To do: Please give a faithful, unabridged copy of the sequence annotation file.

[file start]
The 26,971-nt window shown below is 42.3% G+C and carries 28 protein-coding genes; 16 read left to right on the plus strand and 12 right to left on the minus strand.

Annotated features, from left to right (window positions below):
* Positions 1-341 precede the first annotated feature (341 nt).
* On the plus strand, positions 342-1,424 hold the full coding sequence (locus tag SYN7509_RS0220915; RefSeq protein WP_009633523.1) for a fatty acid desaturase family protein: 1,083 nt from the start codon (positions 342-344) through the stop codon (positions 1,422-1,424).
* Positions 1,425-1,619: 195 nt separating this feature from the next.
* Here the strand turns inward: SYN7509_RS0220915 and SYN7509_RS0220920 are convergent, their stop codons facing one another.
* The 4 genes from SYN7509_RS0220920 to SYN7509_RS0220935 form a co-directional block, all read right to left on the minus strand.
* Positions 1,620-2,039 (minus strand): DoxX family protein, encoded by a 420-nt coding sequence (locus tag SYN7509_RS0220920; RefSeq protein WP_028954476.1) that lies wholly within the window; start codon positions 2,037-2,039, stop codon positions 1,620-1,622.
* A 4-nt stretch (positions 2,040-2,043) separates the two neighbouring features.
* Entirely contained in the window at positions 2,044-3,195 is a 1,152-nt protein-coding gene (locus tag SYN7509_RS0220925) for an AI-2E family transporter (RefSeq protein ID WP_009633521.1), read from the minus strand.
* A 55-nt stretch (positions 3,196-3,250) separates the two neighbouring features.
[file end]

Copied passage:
The 26,971-nt window shown below is 42.3% G+C and carries 28 protein-coding genes; 16 read left to right on the plus strand and 12 right to left on the minus strand.

Annotated features, from left to right (window positions below):
* Positions 1-341 precede the first annotated feature (341 nt).
* On the plus strand, positions 342-1,424 hold the full coding sequence (locus tag SYN7509_RS0220915; RefSeq protein WP_009633523.1) for a fatty acid desaturase family protein: 1,083 nt from the start codon (positions 342-344) through the stop codon (positions 1,422-1,424).
* Positions 1,425-1,619: 195 nt separating this feature from the next.
* Here the strand turns inward: SYN7509_RS0220915 and SYN7509_RS0220920 are convergent, their stop codons facing one another.
* The 4 genes from SYN7509_RS0220920 to SYN7509_RS0220935 form a co-directional block, all read right to left on the minus strand.
* Positions 1,620-2,039 (minus strand): DoxX family protein, encoded by a 420-nt coding sequence (locus tag SYN7509_RS0220920; RefSeq protein WP_028954476.1) that lies wholly within the window; start codon positions 2,037-2,039, stop codon positions 1,620-1,622.
* A 4-nt stretch (positions 2,040-2,043) separates the two neighbouring features.
* Entirely contained in the window at positions 2,044-3,195 is a 1,152-nt protein-coding gene (locus tag SYN7509_RS0220925) for an AI-2E family transporter (RefSeq protein ID WP_009633521.1), read from the minus strand.
* A 55-nt stretch (positions 3,196-3,250) separates the two neighbouring features.